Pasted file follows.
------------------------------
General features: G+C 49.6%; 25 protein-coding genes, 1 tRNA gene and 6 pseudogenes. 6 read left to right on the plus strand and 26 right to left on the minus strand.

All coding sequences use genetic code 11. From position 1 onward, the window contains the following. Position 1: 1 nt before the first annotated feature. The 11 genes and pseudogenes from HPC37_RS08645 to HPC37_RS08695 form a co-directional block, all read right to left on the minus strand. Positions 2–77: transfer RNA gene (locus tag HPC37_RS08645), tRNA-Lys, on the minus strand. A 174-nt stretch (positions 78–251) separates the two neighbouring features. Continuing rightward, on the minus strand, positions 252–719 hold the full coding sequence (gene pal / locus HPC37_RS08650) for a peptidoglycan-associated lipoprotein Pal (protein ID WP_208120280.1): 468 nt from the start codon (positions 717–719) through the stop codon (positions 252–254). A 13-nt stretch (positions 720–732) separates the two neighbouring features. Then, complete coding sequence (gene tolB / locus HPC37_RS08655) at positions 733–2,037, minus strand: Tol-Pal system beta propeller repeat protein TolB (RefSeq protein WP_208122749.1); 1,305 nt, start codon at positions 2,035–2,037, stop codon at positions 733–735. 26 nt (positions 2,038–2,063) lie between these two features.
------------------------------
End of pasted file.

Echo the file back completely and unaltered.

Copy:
General features: G+C 49.6%; 25 protein-coding genes, 1 tRNA gene and 6 pseudogenes. 6 read left to right on the plus strand and 26 right to left on the minus strand.

All coding sequences use genetic code 11. From position 1 onward, the window contains the following. Position 1: 1 nt before the first annotated feature. The 11 genes and pseudogenes from HPC37_RS08645 to HPC37_RS08695 form a co-directional block, all read right to left on the minus strand. Positions 2–77: transfer RNA gene (locus tag HPC37_RS08645), tRNA-Lys, on the minus strand. A 174-nt stretch (positions 78–251) separates the two neighbouring features. Continuing rightward, on the minus strand, positions 252–719 hold the full coding sequence (gene pal / locus HPC37_RS08650) for a peptidoglycan-associated lipoprotein Pal (protein ID WP_208120280.1): 468 nt from the start codon (positions 717–719) through the stop codon (positions 252–254). A 13-nt stretch (positions 720–732) separates the two neighbouring features. Then, complete coding sequence (gene tolB / locus HPC37_RS08655) at positions 733–2,037, minus strand: Tol-Pal system beta propeller repeat protein TolB (RefSeq protein WP_208122749.1); 1,305 nt, start codon at positions 2,035–2,037, stop codon at positions 733–735. 26 nt (positions 2,038–2,063) lie between these two features.